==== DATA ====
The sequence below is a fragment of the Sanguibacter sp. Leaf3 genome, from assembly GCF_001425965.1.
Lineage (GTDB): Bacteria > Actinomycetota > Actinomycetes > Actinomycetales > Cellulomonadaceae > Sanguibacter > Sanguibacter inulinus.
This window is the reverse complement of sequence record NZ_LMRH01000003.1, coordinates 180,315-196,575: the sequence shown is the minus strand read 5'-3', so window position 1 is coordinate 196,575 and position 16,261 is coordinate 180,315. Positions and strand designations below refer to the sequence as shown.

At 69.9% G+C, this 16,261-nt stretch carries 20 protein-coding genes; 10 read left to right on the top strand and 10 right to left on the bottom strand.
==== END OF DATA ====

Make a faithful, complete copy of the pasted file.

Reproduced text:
The sequence below is a fragment of the Sanguibacter sp. Leaf3 genome, from assembly GCF_001425965.1.
Lineage (GTDB): Bacteria > Actinomycetota > Actinomycetes > Actinomycetales > Cellulomonadaceae > Sanguibacter > Sanguibacter inulinus.
This window is the reverse complement of sequence record NZ_LMRH01000003.1, coordinates 180,315-196,575: the sequence shown is the minus strand read 5'-3', so window position 1 is coordinate 196,575 and position 16,261 is coordinate 180,315. Positions and strand designations below refer to the sequence as shown.

At 69.9% G+C, this 16,261-nt stretch carries 20 protein-coding genes; 10 read left to right on the top strand and 10 right to left on the bottom strand.